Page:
What’s your first reaction when someone criticises you or your work?
Is it to put up a brick wall of defence so you no longer hear or take on anymore of the negativity thrown your way?
What if there was a more positive approach to sharing your feedback, in a way that benefited both parties?
Let’s consider what would happen differently, if that someone (perhaps your boss or work colleague) sandwiched the negative feedback inside two compliments.
Would you be more open to receiving the constructive criticism?
In most cases, yes!
As long as the person delivering the information was genuine, of course.
This is what I call a Love Sandwich.
We all, at some points in our life, need to deliver some not so lovely feedback to friends, family, or work colleagues.
And most of the time, it’s not fun.
Most of the time, it gets quite the negative response, and ends up leaving both parties feeling pretty darn crappy.
People LOVE compliments.
They like to know you value them and see their strengths as much as you notice their weaknesses.
So why not tell them?
Why serve up a platter of ear-bashing criticisms that are only going to leave them feeling as though they are unworthy and not good enough?
What does a person do, when they believe they are hopeless?
They start to believe what you tell them.
And if you’re trying to create a productive workplace, I doubt that’s what you want to be doing – reaffirming to someone that they’ll never live up to expectations.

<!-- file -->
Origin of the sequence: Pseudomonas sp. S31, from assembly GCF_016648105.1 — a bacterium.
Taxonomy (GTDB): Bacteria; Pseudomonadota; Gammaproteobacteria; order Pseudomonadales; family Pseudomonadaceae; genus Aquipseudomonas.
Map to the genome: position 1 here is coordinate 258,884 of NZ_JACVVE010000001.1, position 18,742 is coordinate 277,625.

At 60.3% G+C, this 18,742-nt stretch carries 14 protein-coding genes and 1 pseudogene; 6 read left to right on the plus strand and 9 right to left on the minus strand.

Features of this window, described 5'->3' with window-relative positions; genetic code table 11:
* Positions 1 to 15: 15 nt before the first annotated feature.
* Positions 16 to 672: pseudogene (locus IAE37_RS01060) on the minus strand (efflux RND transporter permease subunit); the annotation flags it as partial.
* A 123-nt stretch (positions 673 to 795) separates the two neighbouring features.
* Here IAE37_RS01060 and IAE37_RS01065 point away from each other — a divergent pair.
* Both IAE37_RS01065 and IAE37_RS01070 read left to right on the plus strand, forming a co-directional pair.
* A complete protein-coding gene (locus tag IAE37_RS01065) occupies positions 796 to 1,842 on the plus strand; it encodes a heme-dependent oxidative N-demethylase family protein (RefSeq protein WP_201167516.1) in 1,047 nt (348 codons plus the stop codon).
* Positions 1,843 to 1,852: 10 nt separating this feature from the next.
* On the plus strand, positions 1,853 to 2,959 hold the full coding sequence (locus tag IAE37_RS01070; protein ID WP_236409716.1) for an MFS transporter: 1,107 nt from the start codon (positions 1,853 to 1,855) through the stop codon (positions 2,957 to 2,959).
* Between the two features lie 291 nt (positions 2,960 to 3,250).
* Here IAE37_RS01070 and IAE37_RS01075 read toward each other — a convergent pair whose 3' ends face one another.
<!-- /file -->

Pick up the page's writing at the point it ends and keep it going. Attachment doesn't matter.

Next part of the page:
No. You want to be creating good workplace moral.
You want to be creating harmonious relationships and productivity.
Of course you do.
So instead, try the Love Sandwich.
Open the conversation with a positive compliment, such as ‘I’m really grateful that you decided to wash the dishes honey.’
Follow it up with the constructive feedback, ie. ‘I noticed there was still marks on some of the plates, maybe you could use a different detergent next time.’
During the feedback – the middle bit of the sandwich – always make sure you give examples of how they could do it differently, so they have something to work with.
We want to be solution focused here, not problem focused.
Then finish on a positive, such as: ‘It really helps me out when you do the dishes, so thankyou.’
In short: Sandwich the constructive feedback between two positive statements or compliments.
When you do this, the person is more receptive to hearing what you’re saying.
If you start with a negative, you lose that person’s rapport and if you don’t have that person’s rapport then they’re not going to take on the rest of what you say.
All you’ll be doing is creating a negative interaction.
Dish out the Love Sandwiches regularly, and watch how your interactions change and in turn, people start to change for the better.
People WILL live up to your expectations.
So see them as brilliant, and they will be brilliant!
Your loving words are the most powerful way to create happiness and harmony in the home and in the office.